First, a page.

**Drug-Free Communities Grants Will Provide $125K each to 12 local drug prevention coalitions across New Hampshire**
(Washington, DC) – Today, U.S. Senators Jeanne Shaheen (D-NH) and Maggie Hassan (D-NH) announced $1.875 million in Drug-Free Communities (DFC) grants from the Office of National Drug Control Policy (ONDCP) to 12 local drug prevention coalitions in New Hampshire. The grants will provide local community coalitions funding to prevent youth substance use, including prescription drugs and opioids, in Nashua, Souhegan Valley, Merrimack, Raymond, Kingston, Somersworth, Franklin, Keene, Lebanon, Winchester, Littleton, and Jaffrey.
“Educating our children about substance use prevention is a key component to combating the opioid epidemic,” said Shaheen. “I am pleased to announce these grants which will help local communities with youth drug prevention efforts throughout the state. Substance use disorders can start at an early age, and these programs have demonstrated success with middle school and high school youth. Turning the tide of the opioid crisis will take a multi-faceted effort, and empowering local prevention efforts is critical in this fight. My primary focus in Congress is to advocate for federal resources to combat this epidemic, and I will continue to work across the aisle to deliver resources to help end this crisis.”
“The fentanyl, heroin, and opioid crisis is devastating communities across our state and impacting Granite Staters from all walks of life, including our young people,” said Hassan. “This federal grant will provide local, community-level support throughout the state to help prevent our young people from misusing harmful substances and developing life-threatening addictions. In addition to strengthening prevention efforts across New Hampshire, I’ll keep working across the aisle to ensure that those on the front lines of this crisis working in treatment, recovery, and the law enforcement community have the support they need to turn the tide of this epidemic to help save lives.”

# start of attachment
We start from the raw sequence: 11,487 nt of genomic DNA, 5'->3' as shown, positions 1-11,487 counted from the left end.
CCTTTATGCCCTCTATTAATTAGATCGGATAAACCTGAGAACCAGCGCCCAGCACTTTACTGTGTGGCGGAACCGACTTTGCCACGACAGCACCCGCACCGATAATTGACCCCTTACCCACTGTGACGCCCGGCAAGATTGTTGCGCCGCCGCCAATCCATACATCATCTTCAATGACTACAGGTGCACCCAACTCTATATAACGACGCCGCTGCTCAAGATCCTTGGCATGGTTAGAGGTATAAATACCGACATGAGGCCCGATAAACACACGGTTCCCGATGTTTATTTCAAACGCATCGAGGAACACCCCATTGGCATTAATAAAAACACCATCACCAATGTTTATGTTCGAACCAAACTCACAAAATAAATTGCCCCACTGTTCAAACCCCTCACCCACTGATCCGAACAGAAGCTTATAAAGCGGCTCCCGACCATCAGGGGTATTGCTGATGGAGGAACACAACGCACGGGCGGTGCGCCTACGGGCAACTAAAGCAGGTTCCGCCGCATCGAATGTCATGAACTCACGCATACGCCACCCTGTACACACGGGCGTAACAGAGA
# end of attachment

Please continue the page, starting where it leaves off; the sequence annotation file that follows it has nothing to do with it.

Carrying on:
DFC coalitions have led innovative opioid prevention initiatives and have demonstrated significant declines in prevalence of prescription drug misuse amongst participants.
The DFC Program is administered by ONDCP with program support from the Substance Abuse and Mental Health Services Administration (SAMHSA). The Fiscal Year 2018 grants include new grants of $125,000 to Nashua Prevention Coalition in Nashua and Community Action for Safe Teens in Souhegan Valley, as well as continuation grants of $125,000 to Merrimack Safeguard in Merrimack, Raymond Coalition for Youth, Inc. in Raymond, Southern Rockingham Coalition of Youth Prevention of Marijuana and Prescription Drug Abuse Project in Kingston, Somersworth Prevention Coalition in Somersworth, Franklin Mayor’s Drug and Alcohol Abuse Task Force in Franklin, Monadnock Alcohol and Drug Abuse Coalition in Keene, All Together, Inc. in Lebanon, Winchester We’ve Got Your Back in Winchester, Haverhill Area Substance Misuse Prevention Coalition in Littleton, and Reality Check Now, Inc. in Jaffrey.
Senator Shaheen, a senior member of the Senate Appropriations Committee and the lead Democrat of the Commerce, Justice, Science and Related Agencies Subcommittee, has consistently advocated for the DFC program and with Senator Hassan has led efforts in Congress to respond to the opioid crisis. As a result of the advocacy of Senators Shaheen and Hassan on the bipartisan Common Sense Caucus and their engagement during the writing of the funding bill that was recently signed into law, the Senators helped secure the $3.3 billion in additional resources. This funding will go towards a number of key programs through the Department of Health and Human Services for treatment and prevention, the Department of Justice for law enforcement and grant resources, and other federal agencies to help communities impacted by the opioid epidemic. Both Senators were instrumental in securing the $142 million set-aside in the government funding bill for opioid response efforts that will target hardest-hit states like New Hampshire. As a result of these efforts, New Hampshire recently received a more than seven-fold increase in annual grant award funding provided through the State Opioid Response Grant program.